At its most basic, a mechanic’s lien is a security interest in real estate for those who have supplied labor or materials for the property. Much like a mortgage, if an owner becomes insolvent or unable to pay its debt, the contractor can enforce its security interest on the property. A mechanic’s lien is not an exclusive remedy, and a contractor can maintain a breach of contract action against the nonpaying party at the same time. However, a mechanic’s lien can be invaluable when an owner or higher tier contractor becomes insolvent. In order to utilize the benefits of a mechanic’s lien, it is crucial to understand the basic requirements.
The “90 day rule” requires that a mechanic’s lien be filed within 90 days of the last day of the month in which the contractor last performed work on the project. A mechanic’s lien also must be filed within 90 days of completion of the project.
The “150 day rule” prevents a contractor from including the costs of any labor or materials furnished more than 150 days prior to the last day it supplied labor or materials preceding the filing of the lien. In fact, inclusion of costs for work or materials furnished more than 150 days prior to such date can be fatal to the entire lien. See Smith v. Building Supply, LLC v. Windstar Properties, LLC, 277 Va. 387 (2009). Generally, claims for attorney’s fees should not be included in the lien.
After filing a mechanic’s lien, a contractor has six months to file its lawsuit or 60 days after completion or termination of the project, whichever is later. All parties claiming an interest in the property must be named as defendants (e.g. the owner, lienholders, etc.). The lien must also reasonably identify the property, and name the legal owner of the property at the time the lien is recorded.
A general contractor (i.e. one who directly contracts with the owner) must file a certification of mailing of a copy of the lien to the owner’s last known address. A subcontractor must give written notice to the owner and general contractor of the amount and character of its claim.
One- or Two-Family Residential Dwelling Unit
If an owner designates a “mechanic’s lien agent” (typically noted on the building permit), then any contractor asserting their mechanic’s lien rights must give notice that the contractor is seeking payment for labor or material. Va. Code § 43-4.01 (B). Such notice must be given within 30 days of starting work on the project, or a contractor can only claim payment for work performed after notice was given.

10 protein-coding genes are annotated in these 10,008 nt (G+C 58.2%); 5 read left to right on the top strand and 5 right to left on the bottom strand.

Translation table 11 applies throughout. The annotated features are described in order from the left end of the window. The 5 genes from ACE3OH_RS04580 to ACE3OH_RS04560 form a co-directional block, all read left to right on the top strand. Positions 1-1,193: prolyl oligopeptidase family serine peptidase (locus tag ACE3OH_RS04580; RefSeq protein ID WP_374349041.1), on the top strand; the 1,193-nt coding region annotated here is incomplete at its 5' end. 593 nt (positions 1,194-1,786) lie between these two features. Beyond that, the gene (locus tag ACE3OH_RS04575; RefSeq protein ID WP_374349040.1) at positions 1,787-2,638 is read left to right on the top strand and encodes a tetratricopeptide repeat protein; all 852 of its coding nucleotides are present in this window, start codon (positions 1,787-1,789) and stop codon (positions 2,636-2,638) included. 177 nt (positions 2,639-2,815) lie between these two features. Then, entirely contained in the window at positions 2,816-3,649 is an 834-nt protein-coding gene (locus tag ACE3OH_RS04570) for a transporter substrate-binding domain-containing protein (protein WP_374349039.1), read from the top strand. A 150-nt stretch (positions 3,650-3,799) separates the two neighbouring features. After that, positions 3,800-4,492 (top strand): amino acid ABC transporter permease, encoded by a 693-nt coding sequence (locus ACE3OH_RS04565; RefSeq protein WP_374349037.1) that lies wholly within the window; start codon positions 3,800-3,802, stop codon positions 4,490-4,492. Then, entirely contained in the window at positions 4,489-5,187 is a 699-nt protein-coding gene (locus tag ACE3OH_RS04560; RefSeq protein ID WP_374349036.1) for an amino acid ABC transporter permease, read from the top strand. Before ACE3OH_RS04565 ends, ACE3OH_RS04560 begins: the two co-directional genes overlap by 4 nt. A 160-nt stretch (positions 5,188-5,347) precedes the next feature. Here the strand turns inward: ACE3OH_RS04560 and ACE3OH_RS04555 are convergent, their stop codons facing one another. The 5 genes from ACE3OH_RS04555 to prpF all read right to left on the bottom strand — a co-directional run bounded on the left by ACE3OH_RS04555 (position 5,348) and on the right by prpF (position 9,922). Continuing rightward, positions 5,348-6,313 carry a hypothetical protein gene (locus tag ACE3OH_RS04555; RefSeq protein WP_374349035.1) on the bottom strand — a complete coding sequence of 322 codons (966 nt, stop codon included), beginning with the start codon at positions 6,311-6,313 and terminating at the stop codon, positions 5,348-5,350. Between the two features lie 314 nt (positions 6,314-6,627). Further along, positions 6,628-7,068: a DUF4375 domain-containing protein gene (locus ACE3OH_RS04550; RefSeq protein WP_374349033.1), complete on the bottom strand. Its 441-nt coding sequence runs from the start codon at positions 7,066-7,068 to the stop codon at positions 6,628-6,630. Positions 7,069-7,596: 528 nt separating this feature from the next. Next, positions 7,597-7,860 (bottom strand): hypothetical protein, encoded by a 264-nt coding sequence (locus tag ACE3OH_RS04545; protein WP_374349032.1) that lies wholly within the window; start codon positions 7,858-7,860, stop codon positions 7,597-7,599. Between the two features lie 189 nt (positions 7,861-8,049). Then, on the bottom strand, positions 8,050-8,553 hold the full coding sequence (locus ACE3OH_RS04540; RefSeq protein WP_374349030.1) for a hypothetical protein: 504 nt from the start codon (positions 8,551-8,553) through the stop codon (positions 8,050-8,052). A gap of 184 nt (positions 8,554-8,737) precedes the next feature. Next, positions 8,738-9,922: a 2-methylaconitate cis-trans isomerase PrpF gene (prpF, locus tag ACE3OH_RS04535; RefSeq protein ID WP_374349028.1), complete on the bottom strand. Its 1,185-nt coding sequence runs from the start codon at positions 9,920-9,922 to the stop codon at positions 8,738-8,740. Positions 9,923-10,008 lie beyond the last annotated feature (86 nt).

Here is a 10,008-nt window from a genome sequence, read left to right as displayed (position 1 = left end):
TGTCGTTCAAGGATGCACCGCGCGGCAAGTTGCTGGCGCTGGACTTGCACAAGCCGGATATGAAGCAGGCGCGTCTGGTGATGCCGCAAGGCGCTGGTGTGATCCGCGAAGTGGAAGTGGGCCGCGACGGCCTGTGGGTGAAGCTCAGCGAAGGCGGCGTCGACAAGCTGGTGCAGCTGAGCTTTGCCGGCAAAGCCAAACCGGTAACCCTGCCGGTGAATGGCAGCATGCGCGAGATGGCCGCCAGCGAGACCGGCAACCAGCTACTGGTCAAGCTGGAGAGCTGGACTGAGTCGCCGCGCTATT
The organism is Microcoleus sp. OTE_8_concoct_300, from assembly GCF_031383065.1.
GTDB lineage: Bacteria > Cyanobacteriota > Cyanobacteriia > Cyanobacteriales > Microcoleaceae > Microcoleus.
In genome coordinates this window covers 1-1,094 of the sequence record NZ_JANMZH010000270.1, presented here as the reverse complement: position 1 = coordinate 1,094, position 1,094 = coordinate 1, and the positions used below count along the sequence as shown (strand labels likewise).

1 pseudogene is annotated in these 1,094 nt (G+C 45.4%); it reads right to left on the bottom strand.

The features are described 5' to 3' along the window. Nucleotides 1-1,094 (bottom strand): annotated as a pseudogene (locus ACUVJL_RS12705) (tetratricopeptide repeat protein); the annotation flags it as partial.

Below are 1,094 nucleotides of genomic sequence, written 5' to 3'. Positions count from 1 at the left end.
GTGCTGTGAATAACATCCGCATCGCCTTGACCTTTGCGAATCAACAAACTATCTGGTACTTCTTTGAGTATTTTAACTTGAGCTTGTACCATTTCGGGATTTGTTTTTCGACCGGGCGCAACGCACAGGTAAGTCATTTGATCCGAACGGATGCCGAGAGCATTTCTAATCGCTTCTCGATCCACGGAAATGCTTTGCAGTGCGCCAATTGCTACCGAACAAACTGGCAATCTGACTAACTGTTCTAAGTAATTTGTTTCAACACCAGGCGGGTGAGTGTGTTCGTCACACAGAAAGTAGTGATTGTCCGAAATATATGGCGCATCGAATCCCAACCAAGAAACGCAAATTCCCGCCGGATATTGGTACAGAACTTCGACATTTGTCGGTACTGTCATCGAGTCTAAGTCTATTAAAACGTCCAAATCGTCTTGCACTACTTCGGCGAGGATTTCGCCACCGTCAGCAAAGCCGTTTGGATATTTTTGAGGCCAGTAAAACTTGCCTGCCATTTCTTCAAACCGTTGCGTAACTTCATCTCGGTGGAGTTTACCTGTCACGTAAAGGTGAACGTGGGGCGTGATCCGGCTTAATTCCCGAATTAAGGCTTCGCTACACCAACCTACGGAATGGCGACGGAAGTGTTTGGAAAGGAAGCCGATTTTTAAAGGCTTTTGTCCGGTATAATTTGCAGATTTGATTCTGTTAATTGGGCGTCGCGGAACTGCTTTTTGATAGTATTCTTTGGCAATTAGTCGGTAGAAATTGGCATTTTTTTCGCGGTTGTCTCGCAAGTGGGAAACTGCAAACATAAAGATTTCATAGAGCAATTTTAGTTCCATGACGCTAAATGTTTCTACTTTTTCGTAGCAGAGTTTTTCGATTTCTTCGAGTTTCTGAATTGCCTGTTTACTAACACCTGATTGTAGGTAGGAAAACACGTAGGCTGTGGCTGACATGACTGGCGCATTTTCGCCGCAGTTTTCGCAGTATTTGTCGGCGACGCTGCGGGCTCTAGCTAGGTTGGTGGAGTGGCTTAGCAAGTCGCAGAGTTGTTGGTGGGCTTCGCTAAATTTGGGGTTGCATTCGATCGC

Possible Defenses to a Mechanic’s Lien
Defense of Payment
As a practical rule, the defense of payment (an affirmative defense) recognizes that an owner or general contractor only has to pay for the project once. In practice, this means that if an owner has fully paid a general contractor for the project prior to a subcontractor filing a lien, the subcontractor cannot enforce its lien against the owner. Instead, its fight would be with the general contractor for nonpayment. If the owner has made some payment to the general contractor, then the owner would only have a partial defense of payment.
Recently, Virginia revised its mechanic’s liens statute (link to Va Code § 43-3) to address pre-work waivers or limitations on the rights of lower-tier subcontractors. The statute now prevents subcontractors from “waiv[ing] or diminish[ing] his lien rights in a contract in advance of furnishing any labor, service, or materials.” Practically speaking, this means that general contractors can no longer require subcontractors to agree to any pre-construction terms where lien rights are waived. The statutory change does not, however, prevent owners from requiring general contractors to waive these same rights. This means that a valid lien waiver by a general contractor will prevent them from asserting any right to a mechanic’s lien. The statue also does not prevent general contractors and subcontractors from waiving their lien rights at the time they receive a progress payment.